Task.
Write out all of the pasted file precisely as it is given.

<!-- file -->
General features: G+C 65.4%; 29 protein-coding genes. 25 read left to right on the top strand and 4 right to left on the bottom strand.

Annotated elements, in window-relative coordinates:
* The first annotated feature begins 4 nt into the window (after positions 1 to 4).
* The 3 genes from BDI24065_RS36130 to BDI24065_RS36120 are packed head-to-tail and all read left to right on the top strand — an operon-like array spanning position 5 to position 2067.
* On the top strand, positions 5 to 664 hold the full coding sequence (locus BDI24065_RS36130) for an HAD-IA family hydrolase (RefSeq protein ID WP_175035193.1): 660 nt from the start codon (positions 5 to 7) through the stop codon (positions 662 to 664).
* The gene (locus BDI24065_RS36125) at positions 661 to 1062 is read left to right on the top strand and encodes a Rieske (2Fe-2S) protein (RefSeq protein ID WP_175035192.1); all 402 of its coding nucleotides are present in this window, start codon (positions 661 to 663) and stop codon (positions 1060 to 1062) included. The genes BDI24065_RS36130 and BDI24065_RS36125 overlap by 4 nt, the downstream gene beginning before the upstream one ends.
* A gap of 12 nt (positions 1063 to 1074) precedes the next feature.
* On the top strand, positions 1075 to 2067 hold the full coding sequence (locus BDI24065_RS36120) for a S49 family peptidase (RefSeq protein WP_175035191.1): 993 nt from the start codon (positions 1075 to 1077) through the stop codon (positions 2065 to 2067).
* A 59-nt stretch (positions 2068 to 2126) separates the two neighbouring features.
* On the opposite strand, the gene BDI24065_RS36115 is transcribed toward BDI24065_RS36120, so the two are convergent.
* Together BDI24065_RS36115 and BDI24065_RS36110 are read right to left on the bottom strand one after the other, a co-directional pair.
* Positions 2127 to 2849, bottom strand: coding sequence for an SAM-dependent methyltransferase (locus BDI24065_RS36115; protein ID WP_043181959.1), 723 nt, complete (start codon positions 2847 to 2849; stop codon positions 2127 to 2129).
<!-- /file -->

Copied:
General features: G+C 65.4%; 29 protein-coding genes. 25 read left to right on the top strand and 4 right to left on the bottom strand.

Annotated elements, in window-relative coordinates:
* The first annotated feature begins 4 nt into the window (after positions 1 to 4).
* The 3 genes from BDI24065_RS36130 to BDI24065_RS36120 are packed head-to-tail and all read left to right on the top strand — an operon-like array spanning position 5 to position 2067.
* On the top strand, positions 5 to 664 hold the full coding sequence (locus BDI24065_RS36130) for an HAD-IA family hydrolase (RefSeq protein ID WP_175035193.1): 660 nt from the start codon (positions 5 to 7) through the stop codon (positions 662 to 664).
* The gene (locus BDI24065_RS36125) at positions 661 to 1062 is read left to right on the top strand and encodes a Rieske (2Fe-2S) protein (RefSeq protein ID WP_175035192.1); all 402 of its coding nucleotides are present in this window, start codon (positions 661 to 663) and stop codon (positions 1060 to 1062) included. The genes BDI24065_RS36130 and BDI24065_RS36125 overlap by 4 nt, the downstream gene beginning before the upstream one ends.
* A gap of 12 nt (positions 1063 to 1074) precedes the next feature.
* On the top strand, positions 1075 to 2067 hold the full coding sequence (locus BDI24065_RS36120) for a S49 family peptidase (RefSeq protein WP_175035191.1): 993 nt from the start codon (positions 1075 to 1077) through the stop codon (positions 2065 to 2067).
* A 59-nt stretch (positions 2068 to 2126) separates the two neighbouring features.
* On the opposite strand, the gene BDI24065_RS36115 is transcribed toward BDI24065_RS36120, so the two are convergent.
* Together BDI24065_RS36115 and BDI24065_RS36110 are read right to left on the bottom strand one after the other, a co-directional pair.
* Positions 2127 to 2849, bottom strand: coding sequence for an SAM-dependent methyltransferase (locus BDI24065_RS36115; protein ID WP_043181959.1), 723 nt, complete (start codon positions 2847 to 2849; stop codon positions 2127 to 2129).